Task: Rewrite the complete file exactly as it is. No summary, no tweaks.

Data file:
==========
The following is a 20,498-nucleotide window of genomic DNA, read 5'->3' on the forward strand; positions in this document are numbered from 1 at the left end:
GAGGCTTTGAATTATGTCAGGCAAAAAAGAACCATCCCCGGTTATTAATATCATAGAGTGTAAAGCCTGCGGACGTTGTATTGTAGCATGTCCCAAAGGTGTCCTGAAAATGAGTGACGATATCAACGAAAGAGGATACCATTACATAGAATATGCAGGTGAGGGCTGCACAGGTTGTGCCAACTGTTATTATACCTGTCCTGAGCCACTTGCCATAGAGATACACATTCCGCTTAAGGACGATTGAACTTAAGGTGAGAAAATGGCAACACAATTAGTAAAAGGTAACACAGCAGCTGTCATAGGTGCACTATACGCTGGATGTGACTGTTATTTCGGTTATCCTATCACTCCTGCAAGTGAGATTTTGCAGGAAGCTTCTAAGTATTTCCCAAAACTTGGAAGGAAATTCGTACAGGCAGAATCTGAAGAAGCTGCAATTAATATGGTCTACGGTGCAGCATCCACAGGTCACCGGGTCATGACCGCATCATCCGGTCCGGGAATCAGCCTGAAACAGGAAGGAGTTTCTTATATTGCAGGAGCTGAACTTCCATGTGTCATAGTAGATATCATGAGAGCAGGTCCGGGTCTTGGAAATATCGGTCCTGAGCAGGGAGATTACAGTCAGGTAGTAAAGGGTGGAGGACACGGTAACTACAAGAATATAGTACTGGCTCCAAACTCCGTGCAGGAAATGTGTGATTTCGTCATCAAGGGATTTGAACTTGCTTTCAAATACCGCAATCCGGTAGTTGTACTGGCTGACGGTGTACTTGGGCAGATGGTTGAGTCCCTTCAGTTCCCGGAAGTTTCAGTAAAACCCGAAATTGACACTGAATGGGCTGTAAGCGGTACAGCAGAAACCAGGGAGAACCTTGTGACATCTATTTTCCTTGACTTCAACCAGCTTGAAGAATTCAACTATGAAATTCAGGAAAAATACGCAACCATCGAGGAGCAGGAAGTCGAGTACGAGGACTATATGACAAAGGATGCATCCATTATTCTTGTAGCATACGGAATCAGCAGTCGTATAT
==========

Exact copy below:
The following is a 20,498-nucleotide window of genomic DNA, read 5'->3' on the forward strand; positions in this document are numbered from 1 at the left end:
GAGGCTTTGAATTATGTCAGGCAAAAAAGAACCATCCCCGGTTATTAATATCATAGAGTGTAAAGCCTGCGGACGTTGTATTGTAGCATGTCCCAAAGGTGTCCTGAAAATGAGTGACGATATCAACGAAAGAGGATACCATTACATAGAATATGCAGGTGAGGGCTGCACAGGTTGTGCCAACTGTTATTATACCTGTCCTGAGCCACTTGCCATAGAGATACACATTCCGCTTAAGGACGATTGAACTTAAGGTGAGAAAATGGCAACACAATTAGTAAAAGGTAACACAGCAGCTGTCATAGGTGCACTATACGCTGGATGTGACTGTTATTTCGGTTATCCTATCACTCCTGCAAGTGAGATTTTGCAGGAAGCTTCTAAGTATTTCCCAAAACTTGGAAGGAAATTCGTACAGGCAGAATCTGAAGAAGCTGCAATTAATATGGTCTACGGTGCAGCATCCACAGGTCACCGGGTCATGACCGCATCATCCGGTCCGGGAATCAGCCTGAAACAGGAAGGAGTTTCTTATATTGCAGGAGCTGAACTTCCATGTGTCATAGTAGATATCATGAGAGCAGGTCCGGGTCTTGGAAATATCGGTCCTGAGCAGGGAGATTACAGTCAGGTAGTAAAGGGTGGAGGACACGGTAACTACAAGAATATAGTACTGGCTCCAAACTCCGTGCAGGAAATGTGTGATTTCGTCATCAAGGGATTTGAACTTGCTTTCAAATACCGCAATCCGGTAGTTGTACTGGCTGACGGTGTACTTGGGCAGATGGTTGAGTCCCTTCAGTTCCCGGAAGTTTCAGTAAAACCCGAAATTGACACTGAATGGGCTGTAAGCGGTACAGCAGAAACCAGGGAGAACCTTGTGACATCTATTTTCCTTGACTTCAACCAGCTTGAAGAATTCAACTATGAAATTCAGGAAAAATACGCAACCATCGAGGAGCAGGAAGTCGAGTACGAGGACTATATGACAAAGGATGCATCCATTATTCTTGTAGCATACGGAATCAGCAGTCGTATAT